College campuses may lead 100% renewable energy transition

April 2, 2017

Campus sustainability efforts have colleges leading in transition to renewable energyUniversities and colleges can play a crucial role in the transition to power the U.S. with 100% renewable energy, according to a report highlighted in a recent Solar Industry article. 

Hundreds of schools nationwide have adopted campus sustainability plans with carbon neutrality targets. The best way to enact those plans is by setting renewable energy goals, according to the report Renewable Energy 100: The Course to a Carbon-Free Campus, published by the Environment America Research & Policy Center.

From the article:

“By adopting plans for a rapid and steady shift to 100 percent, clean, renewable energy, America’s colleges and universities can play a vital role in the country’s efforts to reduce climate-altering carbon pollution,” states Rob Sargent, energy program director for Environment America.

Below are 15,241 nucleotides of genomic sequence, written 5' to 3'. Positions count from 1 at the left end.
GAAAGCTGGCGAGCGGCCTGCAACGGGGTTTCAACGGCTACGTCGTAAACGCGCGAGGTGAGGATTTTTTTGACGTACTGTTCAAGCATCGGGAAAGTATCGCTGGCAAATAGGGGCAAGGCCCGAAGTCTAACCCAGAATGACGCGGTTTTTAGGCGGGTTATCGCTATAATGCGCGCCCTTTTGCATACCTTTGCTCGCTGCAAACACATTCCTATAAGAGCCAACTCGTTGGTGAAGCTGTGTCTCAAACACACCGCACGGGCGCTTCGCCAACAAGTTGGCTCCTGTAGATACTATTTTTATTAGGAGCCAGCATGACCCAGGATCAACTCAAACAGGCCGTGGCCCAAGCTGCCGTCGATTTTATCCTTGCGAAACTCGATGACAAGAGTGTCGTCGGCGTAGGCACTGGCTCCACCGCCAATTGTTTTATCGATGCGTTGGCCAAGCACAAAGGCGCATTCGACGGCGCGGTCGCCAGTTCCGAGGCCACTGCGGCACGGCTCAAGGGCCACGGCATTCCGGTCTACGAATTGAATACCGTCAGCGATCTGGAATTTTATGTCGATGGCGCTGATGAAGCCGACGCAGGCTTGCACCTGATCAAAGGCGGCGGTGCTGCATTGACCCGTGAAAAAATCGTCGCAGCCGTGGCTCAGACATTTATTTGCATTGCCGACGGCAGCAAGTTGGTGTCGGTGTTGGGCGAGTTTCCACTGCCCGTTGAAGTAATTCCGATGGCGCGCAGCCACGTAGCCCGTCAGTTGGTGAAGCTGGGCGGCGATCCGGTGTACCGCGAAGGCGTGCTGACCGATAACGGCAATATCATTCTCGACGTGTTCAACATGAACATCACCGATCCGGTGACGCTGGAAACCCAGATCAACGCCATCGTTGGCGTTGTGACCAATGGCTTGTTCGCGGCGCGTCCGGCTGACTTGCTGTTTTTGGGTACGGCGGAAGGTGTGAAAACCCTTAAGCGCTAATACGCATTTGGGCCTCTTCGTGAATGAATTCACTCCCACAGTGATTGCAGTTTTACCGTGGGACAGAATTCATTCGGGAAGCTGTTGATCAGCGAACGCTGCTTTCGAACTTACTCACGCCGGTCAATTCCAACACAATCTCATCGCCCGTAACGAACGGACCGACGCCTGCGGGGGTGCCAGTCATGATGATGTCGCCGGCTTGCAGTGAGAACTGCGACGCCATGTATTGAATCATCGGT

The report referenced in the article cites several reasons institutions of higher learning can move to the head of the class when it comes to the potential of their clean energy investments. Universities are significant energy consumers, serving more than 20 million students, or 6% of the U.S. population. They spend more than $14 billion per year on energy, making them good candidates to save money with renewable energy. And their campuses often have buildings and land that make good locations for hosting clean energy projects.

The report also highlights several campuses that have already taken steps toward carbon neutrality with renewable and clean energy investments, including Cornell University, Indiana’s Ball State University and California’s Butte College, which became the first campus to be grid-positive in 2011.

America could generate all of its energy from renewable sources, according to the report:

Studies conducted by multiple academic and governmental institutions have determined America can use clean energy to affordably and reliably provide all of the nation’s energy needs, largely using technologies that already exist including wind power, solar power, energy efficiency and energy storage.

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